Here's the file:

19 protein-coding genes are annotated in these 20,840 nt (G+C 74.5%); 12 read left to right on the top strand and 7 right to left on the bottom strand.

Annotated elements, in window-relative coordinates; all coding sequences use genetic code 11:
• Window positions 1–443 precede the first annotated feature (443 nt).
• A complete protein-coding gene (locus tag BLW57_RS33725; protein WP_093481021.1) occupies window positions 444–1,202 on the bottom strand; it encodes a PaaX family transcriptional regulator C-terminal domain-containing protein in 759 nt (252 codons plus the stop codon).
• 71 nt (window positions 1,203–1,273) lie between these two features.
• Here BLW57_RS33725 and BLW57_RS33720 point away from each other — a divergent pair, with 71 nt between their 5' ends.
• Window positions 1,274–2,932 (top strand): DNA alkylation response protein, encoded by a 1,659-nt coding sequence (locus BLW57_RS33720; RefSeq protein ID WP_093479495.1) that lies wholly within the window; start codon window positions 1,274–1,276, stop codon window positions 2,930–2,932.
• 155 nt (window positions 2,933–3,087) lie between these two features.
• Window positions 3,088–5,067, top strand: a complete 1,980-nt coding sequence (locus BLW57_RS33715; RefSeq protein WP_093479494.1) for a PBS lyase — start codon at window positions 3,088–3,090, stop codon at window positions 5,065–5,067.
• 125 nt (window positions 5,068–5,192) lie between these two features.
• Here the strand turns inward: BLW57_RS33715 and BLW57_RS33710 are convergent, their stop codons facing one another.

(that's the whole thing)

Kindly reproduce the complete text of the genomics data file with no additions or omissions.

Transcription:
19 protein-coding genes are annotated in these 20,840 nt (G+C 74.5%); 12 read left to right on the top strand and 7 right to left on the bottom strand.

Annotated elements, in window-relative coordinates; all coding sequences use genetic code 11:
• Window positions 1–443 precede the first annotated feature (443 nt).
• A complete protein-coding gene (locus tag BLW57_RS33725; protein WP_093481021.1) occupies window positions 444–1,202 on the bottom strand; it encodes a PaaX family transcriptional regulator C-terminal domain-containing protein in 759 nt (252 codons plus the stop codon).
• 71 nt (window positions 1,203–1,273) lie between these two features.
• Here BLW57_RS33725 and BLW57_RS33720 point away from each other — a divergent pair, with 71 nt between their 5' ends.
• Window positions 1,274–2,932 (top strand): DNA alkylation response protein, encoded by a 1,659-nt coding sequence (locus BLW57_RS33720; RefSeq protein ID WP_093479495.1) that lies wholly within the window; start codon window positions 1,274–1,276, stop codon window positions 2,930–2,932.
• 155 nt (window positions 2,933–3,087) lie between these two features.
• Window positions 3,088–5,067, top strand: a complete 1,980-nt coding sequence (locus BLW57_RS33715; RefSeq protein WP_093479494.1) for a PBS lyase — start codon at window positions 3,088–3,090, stop codon at window positions 5,065–5,067.
• 125 nt (window positions 5,068–5,192) lie between these two features.
• Here the strand turns inward: BLW57_RS33715 and BLW57_RS33710 are convergent, their stop codons facing one another.